TAFE NSW are Living Below the Line

It's not just about handing out food to the poor. This is about long term change in society through access to education. This is what I like the most about Live Below the Line.

It was the late Gough Whitlam who famously described poverty as a "national and human waste" and that "we are all diminished when any of us are denied a proper education". This was back in 1969 during his election pitch for equal access to education.

He wasn't alone in these observations. Throughout history, great minds ranging from Plato to Benjamin Franklin to Nelson Mandela have all championed education as the key to prosperity and the lack of it as the pathway to poverty.

The founders of Sydney Technical College (the original incarnation of TAFE NSW) were also fully aware of the importance of education for a society's prosperity. And so, too, is Oaktree.

Oaktree is an Australian-based NGO aimed with eliminating (or at least significantly reducing) extreme poverty in the world. While the organisation has many arms and does a lot of good work, it's probably best known for Live Below the Line (LBL). This is a campaign designed to raise both awareness of and funds for combatting extreme poverty. The idea is simple – sponsored participants have to subsist for five days on just two dollars a day.

Here at TAFE NSW, our Digital Media team will be taking up the challenge, to help contribute to better education in regions with extreme poverty.

For Brendon, it's his second time doing LBL. Brendon has a passion for social causes and loves the work that Oaktree is doing overseas.

[quote]It's not just about handing out food to the poor. This is about long term change in society through access to education. This is what I like the most about Live Below the Line.[/quote]

For Ruth, the challenge brings back memories of working with orphaned children in Cambodia. Her experiences set a foundation for wanting to be a part of a global community...wanting to make the world a better place for our most vulnerable.

[quote]The older I get, the more I realise that education is the only way we will see real change in impoverished communities.[/quote]

If you'd like to spare a few dollars to support Oaktree in their campaign to end extreme poverty, you can donate via this link:

DAY 2 & 3

(scroll up for Day 1)

There's not a lot to say really. Our meals consist of mostly oats for breakfast (well...not mostly. ONLY oats). 2 minute noodles or rice for lunch. And basically rice for dinner. Ruth has been adding peas in her rice along with chicken stock. Brendon has been saving his flavour sachets from his noodles to use in his rice, along with a small tin of tuna and 5 bean mix that's been portioned out over 5 days.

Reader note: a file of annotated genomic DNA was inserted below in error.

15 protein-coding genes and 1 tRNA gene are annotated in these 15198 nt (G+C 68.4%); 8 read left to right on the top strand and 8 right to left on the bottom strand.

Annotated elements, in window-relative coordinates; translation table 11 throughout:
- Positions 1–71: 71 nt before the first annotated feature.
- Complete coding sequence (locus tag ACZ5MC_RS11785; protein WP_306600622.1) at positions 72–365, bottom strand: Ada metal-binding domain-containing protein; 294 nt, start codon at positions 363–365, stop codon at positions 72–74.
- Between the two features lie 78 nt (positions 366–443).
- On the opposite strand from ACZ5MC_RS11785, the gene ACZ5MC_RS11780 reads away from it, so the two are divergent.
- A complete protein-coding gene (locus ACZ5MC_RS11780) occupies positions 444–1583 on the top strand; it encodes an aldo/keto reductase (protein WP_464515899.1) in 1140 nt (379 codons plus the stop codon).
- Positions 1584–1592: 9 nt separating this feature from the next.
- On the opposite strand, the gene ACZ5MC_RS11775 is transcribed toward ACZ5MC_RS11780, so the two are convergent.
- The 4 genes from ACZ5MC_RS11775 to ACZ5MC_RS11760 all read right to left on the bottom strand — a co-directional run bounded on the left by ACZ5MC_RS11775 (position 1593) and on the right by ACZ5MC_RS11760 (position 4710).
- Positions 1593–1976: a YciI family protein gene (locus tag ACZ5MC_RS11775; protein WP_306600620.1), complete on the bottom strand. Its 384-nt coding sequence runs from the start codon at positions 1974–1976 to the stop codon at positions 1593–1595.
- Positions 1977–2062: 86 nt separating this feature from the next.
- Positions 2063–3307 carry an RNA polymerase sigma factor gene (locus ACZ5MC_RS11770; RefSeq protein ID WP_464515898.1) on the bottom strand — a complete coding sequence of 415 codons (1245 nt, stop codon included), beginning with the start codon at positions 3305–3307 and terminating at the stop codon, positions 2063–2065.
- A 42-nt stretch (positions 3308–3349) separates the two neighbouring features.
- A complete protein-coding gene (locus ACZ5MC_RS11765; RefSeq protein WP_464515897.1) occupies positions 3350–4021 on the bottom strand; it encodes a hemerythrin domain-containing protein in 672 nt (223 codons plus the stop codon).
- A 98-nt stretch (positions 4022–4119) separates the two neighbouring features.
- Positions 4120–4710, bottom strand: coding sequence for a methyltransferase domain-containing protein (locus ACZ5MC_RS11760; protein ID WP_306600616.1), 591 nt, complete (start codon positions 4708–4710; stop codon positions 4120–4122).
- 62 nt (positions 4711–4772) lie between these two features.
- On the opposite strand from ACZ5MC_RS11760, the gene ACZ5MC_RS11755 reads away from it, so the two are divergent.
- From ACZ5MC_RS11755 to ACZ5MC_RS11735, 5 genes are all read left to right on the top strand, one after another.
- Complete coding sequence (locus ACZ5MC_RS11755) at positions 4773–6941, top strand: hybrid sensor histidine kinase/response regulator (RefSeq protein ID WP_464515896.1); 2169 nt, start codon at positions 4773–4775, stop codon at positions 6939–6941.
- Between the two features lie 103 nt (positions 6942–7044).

But what we have been reflecting on over the past couple of days is the limited choice you have when living on the poverty line. And we're only scratching the surface. We still enjoy our hot showers, clean clothes, public transport etc. But we are very proud of our efforts so far, meaning that we've almost raised enough money to buy 3 kids their books, school uniforms and class materials for the next 3 years. Outstanding!

DAY 4 & 5

(scroll up for Days 1, 2 and 3) When you get to the end of the Live Below the Line challenge, there's not really a lot to comment on. Each day is the same. Oats, quick and cheap noodles, then rice mixed with scant ingredients to attempt this thing call flavour. That's pretty much it.

But strip that away and we discover that there is quite a lot to comment on! Why are we doing this? Every day of the challenge we are reminded of just how fortunate we are, and more to the point, how much we take that for granted. We live in a world (Australia) where, even at the extreme ends of the scale, people still have the ability to go to public school. To earn a basic wage, and to have their basic needs met. Predominantly, food and shelter.

But when we switch this focus to Cambodia, Timor-Leste or PNG, extreme poverty finds a cycle that becomes generational. Why? Because a lack of access to basic education means that a child can never learn how to take a situation, improve upon that, and slowly make things better for themselves as they grow through life. Perhaps one of the best things we can do is to pinch a few words from the Live Below the Line website...


Here at TAFE NSW, we see so many lives being transformed. Every day. From career switchers to career starters, every student who passes through TAFE NSW is in some way chasing a dream of their own. To become something better. To make themselves the best they can be. To be happy in work and in life. This...this is really what it all comes down to. And it's a basic freedom that everyone on our earth deserves.

We're proud to have been a part of LBL this year. All up, it didn't harm us. We survived. We were always going to. But our journey without the luxuries we're accustomed to was a stark reminder of the realities that someone people in our world face on a daily basis.

The Oaktree Foundation managed to raise over $1.3 million dollars that will now go towards education programs in Cambodia, Timor-Leste and PNG. This is fantastic. And we can't wait to do it all again next year.

The fork didn't see a lot of action this week. But it was for a good cause